Pets are often considered as part of the family, providing us with companionship, comfort, and joy. But they can also pose a serious health threat that we have overlooked, according to a new study. The study warns that backyard pets, working animals, and urban pests can be sources of zoonotic microbes that jump from animals to humans, especially in the context of increasing urbanization and climate change.

Zoonotic spillover from companion animals and strays

Zoonotic spillover is the term used to describe the transmission of an infection from animals to humans. It does not necessarily mean that the infection will cause a pandemic or even an epidemic, but any infection that crosses the species barrier is classified as zoonotic. The COVID-19 pandemic has highlighted the importance of monitoring and preventing zoonotic spillover from exotic animals and wildlife trade, but the study suggests that we should also pay attention to the risk posed by our domesticated and feral animals.

How Pets Can Put Our Health at Risk by Spreading Zoonotic Diseases
How Pets Can Put Our Health at Risk by Spreading Zoonotic Diseases

The study, published in Science Translational Medicine, was conducted by disease ecologist Amandine Gamble and colleagues from the University of California, Los Angeles. They reviewed the literature on zoonotic diseases associated with companion animals and strays, and found that these animals can play critical roles in zoonotic spillover by maintaining, spreading, bridging, or evolving zoonotic pathogens.

The study authors argue that this risk is underestimated, and although it is small and limited to rare events, it is nevertheless a real threat to health due to the proximity of pets and strays to people. They also point out that the dynamics of zoonotic spillover from these animals are likely to change as urbanization and climate change alter the interactions between humans, animals, and the environment.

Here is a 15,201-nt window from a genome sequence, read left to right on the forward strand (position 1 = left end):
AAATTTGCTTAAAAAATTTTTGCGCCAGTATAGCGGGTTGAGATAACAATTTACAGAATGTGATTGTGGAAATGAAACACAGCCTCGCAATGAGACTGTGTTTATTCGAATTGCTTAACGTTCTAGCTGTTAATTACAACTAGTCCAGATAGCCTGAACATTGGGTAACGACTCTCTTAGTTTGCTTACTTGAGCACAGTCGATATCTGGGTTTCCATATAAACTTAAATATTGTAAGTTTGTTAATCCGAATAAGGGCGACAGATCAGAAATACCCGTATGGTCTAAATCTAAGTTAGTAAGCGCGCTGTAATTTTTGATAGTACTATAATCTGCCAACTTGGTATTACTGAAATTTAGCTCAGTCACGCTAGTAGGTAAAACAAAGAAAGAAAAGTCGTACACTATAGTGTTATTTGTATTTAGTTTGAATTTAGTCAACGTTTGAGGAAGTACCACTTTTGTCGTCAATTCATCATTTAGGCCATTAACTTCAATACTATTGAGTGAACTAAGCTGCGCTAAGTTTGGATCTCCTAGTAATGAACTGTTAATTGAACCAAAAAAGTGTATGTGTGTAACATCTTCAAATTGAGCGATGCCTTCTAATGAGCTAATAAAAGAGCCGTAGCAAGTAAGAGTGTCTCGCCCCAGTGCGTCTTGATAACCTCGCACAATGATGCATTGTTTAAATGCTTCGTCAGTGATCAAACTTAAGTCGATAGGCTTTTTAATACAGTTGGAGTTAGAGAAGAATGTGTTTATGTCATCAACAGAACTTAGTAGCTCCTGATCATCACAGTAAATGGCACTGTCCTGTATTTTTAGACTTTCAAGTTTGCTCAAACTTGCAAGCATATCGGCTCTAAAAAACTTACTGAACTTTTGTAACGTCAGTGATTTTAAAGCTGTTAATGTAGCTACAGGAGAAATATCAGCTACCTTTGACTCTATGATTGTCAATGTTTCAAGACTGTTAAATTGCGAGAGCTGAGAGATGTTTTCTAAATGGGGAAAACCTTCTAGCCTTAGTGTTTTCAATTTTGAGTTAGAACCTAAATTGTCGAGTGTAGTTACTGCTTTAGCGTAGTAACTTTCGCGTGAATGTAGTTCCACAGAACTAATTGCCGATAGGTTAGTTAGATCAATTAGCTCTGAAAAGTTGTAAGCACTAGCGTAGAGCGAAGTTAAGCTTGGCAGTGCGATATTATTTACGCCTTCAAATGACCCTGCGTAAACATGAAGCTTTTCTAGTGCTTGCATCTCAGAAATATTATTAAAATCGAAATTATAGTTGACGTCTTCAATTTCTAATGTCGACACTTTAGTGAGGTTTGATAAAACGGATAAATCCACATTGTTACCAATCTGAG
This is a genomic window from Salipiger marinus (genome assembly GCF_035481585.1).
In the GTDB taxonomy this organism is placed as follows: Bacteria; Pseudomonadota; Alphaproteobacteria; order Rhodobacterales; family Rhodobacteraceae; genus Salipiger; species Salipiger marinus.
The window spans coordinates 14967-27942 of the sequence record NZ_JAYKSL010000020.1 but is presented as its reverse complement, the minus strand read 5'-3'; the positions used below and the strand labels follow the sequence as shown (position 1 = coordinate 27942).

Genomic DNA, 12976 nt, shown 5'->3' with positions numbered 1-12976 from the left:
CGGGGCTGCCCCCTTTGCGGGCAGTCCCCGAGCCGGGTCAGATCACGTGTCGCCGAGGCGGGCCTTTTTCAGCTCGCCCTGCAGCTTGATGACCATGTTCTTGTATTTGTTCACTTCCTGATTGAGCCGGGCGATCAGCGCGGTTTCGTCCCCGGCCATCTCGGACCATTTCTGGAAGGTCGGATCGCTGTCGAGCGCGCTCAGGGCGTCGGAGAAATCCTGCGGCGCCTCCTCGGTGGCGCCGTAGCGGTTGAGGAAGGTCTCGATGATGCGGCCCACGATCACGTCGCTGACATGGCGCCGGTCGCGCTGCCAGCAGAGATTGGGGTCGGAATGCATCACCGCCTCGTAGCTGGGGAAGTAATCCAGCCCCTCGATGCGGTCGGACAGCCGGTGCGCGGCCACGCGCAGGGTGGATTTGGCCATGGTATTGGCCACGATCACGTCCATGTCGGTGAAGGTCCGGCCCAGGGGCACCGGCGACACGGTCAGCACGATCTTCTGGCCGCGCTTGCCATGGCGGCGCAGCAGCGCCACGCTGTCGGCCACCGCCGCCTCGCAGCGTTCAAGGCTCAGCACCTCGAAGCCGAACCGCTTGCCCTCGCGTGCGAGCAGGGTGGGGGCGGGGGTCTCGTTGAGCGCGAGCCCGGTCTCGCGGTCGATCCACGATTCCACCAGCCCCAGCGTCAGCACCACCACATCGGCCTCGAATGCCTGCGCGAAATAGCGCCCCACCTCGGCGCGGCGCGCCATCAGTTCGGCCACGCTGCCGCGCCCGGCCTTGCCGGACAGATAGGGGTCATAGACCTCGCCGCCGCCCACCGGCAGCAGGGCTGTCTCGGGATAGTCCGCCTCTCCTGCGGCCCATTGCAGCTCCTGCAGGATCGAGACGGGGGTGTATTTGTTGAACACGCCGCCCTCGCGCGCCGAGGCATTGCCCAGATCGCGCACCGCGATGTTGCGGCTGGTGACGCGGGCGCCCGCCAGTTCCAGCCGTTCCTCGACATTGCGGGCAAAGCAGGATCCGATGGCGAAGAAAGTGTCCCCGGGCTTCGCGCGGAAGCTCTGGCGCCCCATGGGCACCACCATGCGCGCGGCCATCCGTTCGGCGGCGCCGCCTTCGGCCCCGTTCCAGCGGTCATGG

Examples of zoonotic diseases from pets and strays

The study provides several examples of zoonotic diseases that can be transmitted from pets and strays to humans, some of which may surprise you. For instance, did you know that cats can act as a link in the chain of infections of Yersinia pestis, the bacterium that causes plague? Plague is historically associated with rats and their fleas, but cats can also catch it from their prey or other infected cats. Cats can then transmit it to humans through bites, scratches, or contact with their saliva or blood.

Plague is endemic in 17 western US states, where many of the small mammals that cats prey on carry Y. pestis. The study authors warn that outdoor cats and cats with incomplete veterinary care, combined with human interaction, suggest that cat-transmitted plague can be considered an increasing public health risk.

Another example is rabies, a viral disease that affects the nervous system and can be fatal if not treated promptly. Rabies is usually transmitted by the bite of an infected animal, such as a dog or a bat. However, cats can also carry rabies and infect humans. In fact, according to the Centers for Disease Control and Prevention (CDC), more than 60 percent of all animal rabies cases reported in the US in 2019 were in cats.

The study authors note that free-roaming and feral cats are more likely to encounter rabid wildlife than indoor cats, and may not receive regular vaccination or veterinary care. They also mention that some people may feed or interact with stray cats without knowing their rabies status, increasing the risk of exposure.

Other zoonotic diseases that can be transmitted from pets and strays to humans include leptospirosis, toxoplasmosis, cat scratch disease, ringworm, salmonellosis, chlamydiosis, and more. Some of these diseases can cause mild symptoms such as fever, diarrhea, or skin rash, while others can lead to serious complications such as meningitis, blindness, or organ failure.

How to prevent zoonotic spillover from pets and strays

The study authors emphasize that they do not intend to discourage pet ownership or animal welfare efforts, but rather to raise awareness of the potential health risks and how to mitigate them. They suggest some strategies to prevent zoonotic spillover from pets and strays, such as:

  • Keeping pets indoors or limiting their outdoor access
  • Providing regular veterinary care and vaccination for pets
  • Avoiding contact with sick or injured animals
  • Washing hands after handling animals or their waste
  • Wearing gloves and protective clothing when cleaning animal habitats
  • Educating pet owners and animal caretakers about zoonotic diseases
  • Implementing population control measures for stray animals
  • Enhancing surveillance and reporting systems for zoonotic diseases
  • Conducting more research on the ecology and evolution of zoonotic pathogens

The study authors conclude that pets pose a serious health threat that we have overlooked, but also an opportunity to improve our understanding and prevention of zoonotic spillover. They call for more collaboration and communication among veterinarians, physicians, ecologists, and public health officials to address this emerging challenge.


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